Until now I understood the following about DNSSEC:

  1. A client requests a certain Domain let's say google.se
  2. The root server sends the client his public KSK and public ZSK signed by his private KSK so the client can verify the DNS root server by checking the signature using the public KSK which he knows
  3. Then the DNS root server sends the client the name and address of the se DNS server. Additionally he sends the client a hash of the name and the public KSK of the se DNS server signed by the root DNS server's private ZSK

Why does a ZSK exist at all? Could they not use only the KSK?

How does the client receive the public KSK of the se DNS server if he retrieves it only hashed?

1 Answer 1


You can only use one key to sign the data…

… However, it's way more convenient to use 2 pairs of key (ZSK & KSK). There are 2 important points to take into account:

  • You need to regularly refresh the key (ZSK) used to sign the records. (For security reasons.)
  • You need to be sure that the DS record in the parent zone corresponds to the key used in the aforementioned zone.

This is very important, any error in the key rollover process would result in a total failure. And each time you would renew your ZSK, you would need to update the parent zone. This is why a KSK is used. This key will only be used to sign the ZSK (and itself). The DS record in the parent zone should correspond to that KSK. You don't need to renew the KSK as often as the ZSK.

The cool thing is that, with these 2 keys, you can renew the ZSK without updating the parent zone! To summarise briefly, you need to:

  • Sign the records with the new ZSK.
  • Sign the new ZSK with the current KSK.

As long as you don't change the KSK, you don't have to change the DS record in the parent zone.

The KSK of the .se zone is sent by the .se nameservers. The hash is sent by the parent zone, the root's nameserver in that case.

Here's briefly how DNSSEC works:

  1. The resolver gets a record, along with its signature (RRSIG) signed with the zone's ZSK.
    To allow the resolver to check that signature, it also gets the ZSK, and its signature (RRSIG) signed with the KSK.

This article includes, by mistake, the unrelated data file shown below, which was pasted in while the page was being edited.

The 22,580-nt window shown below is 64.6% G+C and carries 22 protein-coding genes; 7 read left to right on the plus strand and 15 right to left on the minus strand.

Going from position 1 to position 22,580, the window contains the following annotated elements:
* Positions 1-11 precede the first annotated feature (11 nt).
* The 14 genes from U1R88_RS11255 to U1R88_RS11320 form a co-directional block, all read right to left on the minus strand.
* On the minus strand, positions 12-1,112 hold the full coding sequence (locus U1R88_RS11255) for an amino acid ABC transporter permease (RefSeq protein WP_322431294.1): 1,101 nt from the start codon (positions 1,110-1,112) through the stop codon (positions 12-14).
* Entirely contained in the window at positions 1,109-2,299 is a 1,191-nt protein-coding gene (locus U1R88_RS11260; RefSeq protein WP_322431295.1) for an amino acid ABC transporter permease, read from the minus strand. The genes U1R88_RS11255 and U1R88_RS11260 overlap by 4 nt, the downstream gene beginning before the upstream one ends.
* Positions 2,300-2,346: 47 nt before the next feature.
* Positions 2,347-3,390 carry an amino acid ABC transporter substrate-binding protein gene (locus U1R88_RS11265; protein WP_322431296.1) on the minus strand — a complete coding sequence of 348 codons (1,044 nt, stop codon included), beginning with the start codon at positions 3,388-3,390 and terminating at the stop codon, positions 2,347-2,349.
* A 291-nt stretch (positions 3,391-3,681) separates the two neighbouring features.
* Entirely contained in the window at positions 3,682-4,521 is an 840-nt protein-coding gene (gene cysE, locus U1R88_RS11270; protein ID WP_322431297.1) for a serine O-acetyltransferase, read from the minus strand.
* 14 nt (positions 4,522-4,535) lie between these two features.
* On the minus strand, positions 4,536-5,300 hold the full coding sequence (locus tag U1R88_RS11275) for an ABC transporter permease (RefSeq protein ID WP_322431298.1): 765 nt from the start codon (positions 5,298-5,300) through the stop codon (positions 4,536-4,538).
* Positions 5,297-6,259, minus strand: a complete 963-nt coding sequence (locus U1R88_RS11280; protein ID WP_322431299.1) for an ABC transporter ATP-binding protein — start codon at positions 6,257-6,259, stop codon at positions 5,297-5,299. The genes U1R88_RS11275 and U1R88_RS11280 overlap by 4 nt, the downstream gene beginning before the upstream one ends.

To allow the resolver to check that signature, it also gets the KSK, and its signature (RRSIG) signed with the KSK. (self-signed)

You can see that, if you trust the algorithms used, everything is as secure as the KSK is. But the KSK is sent by the same nameserver that sent you the record! It could seem pretty useless, but not really…

  1. The resolver gets from the parent zone the DS record for the aforementioned zone. This DS records is a digest of the aforementioned zone KSK.

As you can see, as long as you trust the parent zone, you can trust the KSK used, and thus the record.

That's how DNSSEC works: that DS record is also signed by the parent zone ZSK, like the record was in the child zone. You check it with the ZSK, the KSK, and the DS record of the parent of the parent zone. And so on and so forth until you reach the root zone. The root's KSK are hardcoded in the resolver.

Note: the key rollover process is slightly more complicated. Because of resolvers caching data, you might need to keep old records (signatures) for a time.

  • 1
    Thanks. I think a problem I still had/have is the difference between signature and encryption since they appear so similar to me. This also created a misunderstanding in my thoughts about DNSSEC since only signatures are used and no encryption.
    – Chris
    Jul 1, 2016 at 16:28
  • "You can only use one key to sign the data…" RRSIG records contain the key ID used to generate them, so you can totally have different signatures with different keys, and it happens during key rollovers. Jul 31, 2022 at 17:37

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